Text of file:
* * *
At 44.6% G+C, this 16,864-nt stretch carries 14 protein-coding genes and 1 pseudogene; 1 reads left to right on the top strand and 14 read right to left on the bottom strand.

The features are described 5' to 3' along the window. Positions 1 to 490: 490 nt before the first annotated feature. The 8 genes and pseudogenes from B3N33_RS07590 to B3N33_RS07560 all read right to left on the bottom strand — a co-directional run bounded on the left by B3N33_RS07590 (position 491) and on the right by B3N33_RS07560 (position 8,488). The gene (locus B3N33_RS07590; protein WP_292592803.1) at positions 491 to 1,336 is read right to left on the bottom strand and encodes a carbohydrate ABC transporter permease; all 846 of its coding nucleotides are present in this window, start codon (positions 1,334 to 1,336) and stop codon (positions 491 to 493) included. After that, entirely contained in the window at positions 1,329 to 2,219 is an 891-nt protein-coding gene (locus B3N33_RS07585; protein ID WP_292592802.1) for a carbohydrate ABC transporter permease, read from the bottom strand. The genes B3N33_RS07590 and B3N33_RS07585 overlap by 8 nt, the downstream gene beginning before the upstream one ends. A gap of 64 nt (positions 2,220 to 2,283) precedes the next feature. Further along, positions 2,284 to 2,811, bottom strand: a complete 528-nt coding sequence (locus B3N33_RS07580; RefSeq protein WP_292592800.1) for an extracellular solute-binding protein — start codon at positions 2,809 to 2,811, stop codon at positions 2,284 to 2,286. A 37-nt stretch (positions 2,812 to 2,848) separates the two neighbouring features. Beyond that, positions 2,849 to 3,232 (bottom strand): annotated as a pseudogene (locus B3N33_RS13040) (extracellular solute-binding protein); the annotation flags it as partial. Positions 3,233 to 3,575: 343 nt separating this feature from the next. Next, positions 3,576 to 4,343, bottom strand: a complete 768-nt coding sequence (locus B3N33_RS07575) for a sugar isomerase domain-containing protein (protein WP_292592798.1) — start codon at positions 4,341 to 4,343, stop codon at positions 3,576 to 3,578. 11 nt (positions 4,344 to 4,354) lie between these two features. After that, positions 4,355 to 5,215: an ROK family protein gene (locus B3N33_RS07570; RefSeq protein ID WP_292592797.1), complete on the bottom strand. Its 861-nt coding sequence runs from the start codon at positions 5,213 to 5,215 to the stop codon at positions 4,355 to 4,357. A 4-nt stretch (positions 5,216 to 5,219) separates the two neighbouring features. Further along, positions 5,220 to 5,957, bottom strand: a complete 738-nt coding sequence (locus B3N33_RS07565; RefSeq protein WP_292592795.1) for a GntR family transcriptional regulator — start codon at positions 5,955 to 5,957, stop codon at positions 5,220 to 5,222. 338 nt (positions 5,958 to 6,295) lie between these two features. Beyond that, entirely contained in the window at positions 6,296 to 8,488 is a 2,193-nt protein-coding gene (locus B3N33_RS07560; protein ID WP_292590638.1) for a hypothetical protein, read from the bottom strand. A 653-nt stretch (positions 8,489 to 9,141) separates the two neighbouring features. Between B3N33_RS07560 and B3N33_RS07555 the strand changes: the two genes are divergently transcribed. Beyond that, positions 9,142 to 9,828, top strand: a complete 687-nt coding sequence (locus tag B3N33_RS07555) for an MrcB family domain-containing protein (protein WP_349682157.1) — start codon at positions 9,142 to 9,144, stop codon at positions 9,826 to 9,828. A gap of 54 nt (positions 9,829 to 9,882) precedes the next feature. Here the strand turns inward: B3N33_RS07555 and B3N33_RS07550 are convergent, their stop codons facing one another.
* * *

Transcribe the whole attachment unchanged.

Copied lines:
At 44.6% G+C, this 16,864-nt stretch carries 14 protein-coding genes and 1 pseudogene; 1 reads left to right on the top strand and 14 read right to left on the bottom strand.

The features are described 5' to 3' along the window. Positions 1 to 490: 490 nt before the first annotated feature. The 8 genes and pseudogenes from B3N33_RS07590 to B3N33_RS07560 all read right to left on the bottom strand — a co-directional run bounded on the left by B3N33_RS07590 (position 491) and on the right by B3N33_RS07560 (position 8,488). The gene (locus B3N33_RS07590; protein WP_292592803.1) at positions 491 to 1,336 is read right to left on the bottom strand and encodes a carbohydrate ABC transporter permease; all 846 of its coding nucleotides are present in this window, start codon (positions 1,334 to 1,336) and stop codon (positions 491 to 493) included. After that, entirely contained in the window at positions 1,329 to 2,219 is an 891-nt protein-coding gene (locus B3N33_RS07585; protein ID WP_292592802.1) for a carbohydrate ABC transporter permease, read from the bottom strand. The genes B3N33_RS07590 and B3N33_RS07585 overlap by 8 nt, the downstream gene beginning before the upstream one ends. A gap of 64 nt (positions 2,220 to 2,283) precedes the next feature. Further along, positions 2,284 to 2,811, bottom strand: a complete 528-nt coding sequence (locus B3N33_RS07580; RefSeq protein WP_292592800.1) for an extracellular solute-binding protein — start codon at positions 2,809 to 2,811, stop codon at positions 2,284 to 2,286. A 37-nt stretch (positions 2,812 to 2,848) separates the two neighbouring features. Beyond that, positions 2,849 to 3,232 (bottom strand): annotated as a pseudogene (locus B3N33_RS13040) (extracellular solute-binding protein); the annotation flags it as partial. Positions 3,233 to 3,575: 343 nt separating this feature from the next. Next, positions 3,576 to 4,343, bottom strand: a complete 768-nt coding sequence (locus B3N33_RS07575) for a sugar isomerase domain-containing protein (protein WP_292592798.1) — start codon at positions 4,341 to 4,343, stop codon at positions 3,576 to 3,578. 11 nt (positions 4,344 to 4,354) lie between these two features. After that, positions 4,355 to 5,215: an ROK family protein gene (locus B3N33_RS07570; RefSeq protein ID WP_292592797.1), complete on the bottom strand. Its 861-nt coding sequence runs from the start codon at positions 5,213 to 5,215 to the stop codon at positions 4,355 to 4,357. A 4-nt stretch (positions 5,216 to 5,219) separates the two neighbouring features. Further along, positions 5,220 to 5,957, bottom strand: a complete 738-nt coding sequence (locus B3N33_RS07565; RefSeq protein WP_292592795.1) for a GntR family transcriptional regulator — start codon at positions 5,955 to 5,957, stop codon at positions 5,220 to 5,222. 338 nt (positions 5,958 to 6,295) lie between these two features. Beyond that, entirely contained in the window at positions 6,296 to 8,488 is a 2,193-nt protein-coding gene (locus B3N33_RS07560; protein ID WP_292590638.1) for a hypothetical protein, read from the bottom strand. A 653-nt stretch (positions 8,489 to 9,141) separates the two neighbouring features. Between B3N33_RS07560 and B3N33_RS07555 the strand changes: the two genes are divergently transcribed. Beyond that, positions 9,142 to 9,828, top strand: a complete 687-nt coding sequence (locus tag B3N33_RS07555) for an MrcB family domain-containing protein (protein WP_349682157.1) — start codon at positions 9,142 to 9,144, stop codon at positions 9,826 to 9,828. A gap of 54 nt (positions 9,829 to 9,882) precedes the next feature. Here the strand turns inward: B3N33_RS07555 and B3N33_RS07550 are convergent, their stop codons facing one another.